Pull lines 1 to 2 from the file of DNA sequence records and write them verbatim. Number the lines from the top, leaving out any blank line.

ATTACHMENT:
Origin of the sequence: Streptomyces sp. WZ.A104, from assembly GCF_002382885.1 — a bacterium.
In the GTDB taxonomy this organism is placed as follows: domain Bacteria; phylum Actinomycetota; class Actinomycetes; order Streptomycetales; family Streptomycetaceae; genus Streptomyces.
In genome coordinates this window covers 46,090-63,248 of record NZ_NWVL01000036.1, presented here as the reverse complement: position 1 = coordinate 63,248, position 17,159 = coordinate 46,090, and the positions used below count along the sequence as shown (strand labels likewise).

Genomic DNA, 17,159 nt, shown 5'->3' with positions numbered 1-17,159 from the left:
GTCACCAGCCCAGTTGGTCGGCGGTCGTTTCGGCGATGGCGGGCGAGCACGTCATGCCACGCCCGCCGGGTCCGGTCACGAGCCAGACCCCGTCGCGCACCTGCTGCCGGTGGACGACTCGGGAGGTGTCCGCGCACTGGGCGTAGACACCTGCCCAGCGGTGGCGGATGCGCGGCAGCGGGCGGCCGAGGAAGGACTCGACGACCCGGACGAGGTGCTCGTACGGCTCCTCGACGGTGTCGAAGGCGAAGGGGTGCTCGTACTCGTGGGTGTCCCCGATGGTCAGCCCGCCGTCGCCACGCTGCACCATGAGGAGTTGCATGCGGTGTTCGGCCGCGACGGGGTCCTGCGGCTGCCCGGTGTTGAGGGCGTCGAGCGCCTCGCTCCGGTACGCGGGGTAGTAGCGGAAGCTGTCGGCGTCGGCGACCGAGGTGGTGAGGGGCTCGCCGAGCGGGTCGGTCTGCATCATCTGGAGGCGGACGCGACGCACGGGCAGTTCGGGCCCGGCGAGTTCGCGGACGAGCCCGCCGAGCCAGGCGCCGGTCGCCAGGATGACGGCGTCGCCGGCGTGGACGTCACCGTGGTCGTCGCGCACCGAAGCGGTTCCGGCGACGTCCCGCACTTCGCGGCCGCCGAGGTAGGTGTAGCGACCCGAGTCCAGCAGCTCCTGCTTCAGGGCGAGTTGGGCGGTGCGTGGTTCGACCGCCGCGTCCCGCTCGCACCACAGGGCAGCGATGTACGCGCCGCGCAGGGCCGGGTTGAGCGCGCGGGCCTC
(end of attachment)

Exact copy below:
Origin of the sequence: Streptomyces sp. WZ.A104, from assembly GCF_002382885.1 — a bacterium.
In the GTDB taxonomy this organism is placed as follows: domain Bacteria; phylum Actinomycetota; class Actinomycetes; order Streptomycetales; family Streptomycetaceae; genus Streptomyces.